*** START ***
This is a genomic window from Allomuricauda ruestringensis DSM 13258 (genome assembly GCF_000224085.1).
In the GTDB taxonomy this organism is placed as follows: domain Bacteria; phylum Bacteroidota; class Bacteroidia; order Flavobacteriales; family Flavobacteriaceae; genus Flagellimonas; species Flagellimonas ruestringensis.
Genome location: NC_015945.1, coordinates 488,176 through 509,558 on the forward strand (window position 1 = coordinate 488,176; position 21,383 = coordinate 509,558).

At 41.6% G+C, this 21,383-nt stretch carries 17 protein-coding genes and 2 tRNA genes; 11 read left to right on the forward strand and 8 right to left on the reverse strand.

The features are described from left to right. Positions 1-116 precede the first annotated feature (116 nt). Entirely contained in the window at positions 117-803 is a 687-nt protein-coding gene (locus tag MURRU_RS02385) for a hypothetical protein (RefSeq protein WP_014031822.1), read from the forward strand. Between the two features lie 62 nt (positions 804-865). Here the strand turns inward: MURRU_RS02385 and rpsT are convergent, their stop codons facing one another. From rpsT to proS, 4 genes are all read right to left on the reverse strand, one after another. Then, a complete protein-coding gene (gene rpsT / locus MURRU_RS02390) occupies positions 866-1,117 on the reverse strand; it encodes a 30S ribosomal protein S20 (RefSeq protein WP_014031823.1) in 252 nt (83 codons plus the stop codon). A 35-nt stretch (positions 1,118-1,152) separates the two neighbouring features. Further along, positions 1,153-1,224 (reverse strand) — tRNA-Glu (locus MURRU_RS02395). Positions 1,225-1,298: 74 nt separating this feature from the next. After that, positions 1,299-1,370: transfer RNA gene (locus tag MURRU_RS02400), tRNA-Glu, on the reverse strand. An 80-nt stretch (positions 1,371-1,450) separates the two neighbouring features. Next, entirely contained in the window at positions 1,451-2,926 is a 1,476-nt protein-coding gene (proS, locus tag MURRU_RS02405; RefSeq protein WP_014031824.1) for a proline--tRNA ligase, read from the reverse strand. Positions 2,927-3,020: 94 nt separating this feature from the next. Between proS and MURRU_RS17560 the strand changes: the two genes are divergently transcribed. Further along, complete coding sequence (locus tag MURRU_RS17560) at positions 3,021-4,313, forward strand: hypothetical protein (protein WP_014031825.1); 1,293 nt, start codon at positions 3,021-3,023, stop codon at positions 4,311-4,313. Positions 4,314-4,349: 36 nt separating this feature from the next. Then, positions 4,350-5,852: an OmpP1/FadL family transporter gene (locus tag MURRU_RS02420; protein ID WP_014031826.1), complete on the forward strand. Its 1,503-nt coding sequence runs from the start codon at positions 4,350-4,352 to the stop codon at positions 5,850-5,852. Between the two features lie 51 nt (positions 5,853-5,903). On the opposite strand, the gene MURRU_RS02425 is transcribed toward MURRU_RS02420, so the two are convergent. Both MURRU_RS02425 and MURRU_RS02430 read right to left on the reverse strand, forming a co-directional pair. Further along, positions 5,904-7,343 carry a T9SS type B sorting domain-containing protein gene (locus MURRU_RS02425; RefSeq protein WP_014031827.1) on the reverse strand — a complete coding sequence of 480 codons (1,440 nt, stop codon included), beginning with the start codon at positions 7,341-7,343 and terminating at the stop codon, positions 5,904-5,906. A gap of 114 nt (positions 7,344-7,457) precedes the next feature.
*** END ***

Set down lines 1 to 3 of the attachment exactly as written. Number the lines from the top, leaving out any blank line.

This is a genomic window from Allomuricauda ruestringensis DSM 13258 (genome assembly GCF_000224085.1).
In the GTDB taxonomy this organism is placed as follows: domain Bacteria; phylum Bacteroidota; class Bacteroidia; order Flavobacteriales; family Flavobacteriaceae; genus Flagellimonas; species Flagellimonas ruestringensis.
Genome location: NC_015945.1, coordinates 488,176 through 509,558 on the forward strand (window position 1 = coordinate 488,176; position 21,383 = coordinate 509,558).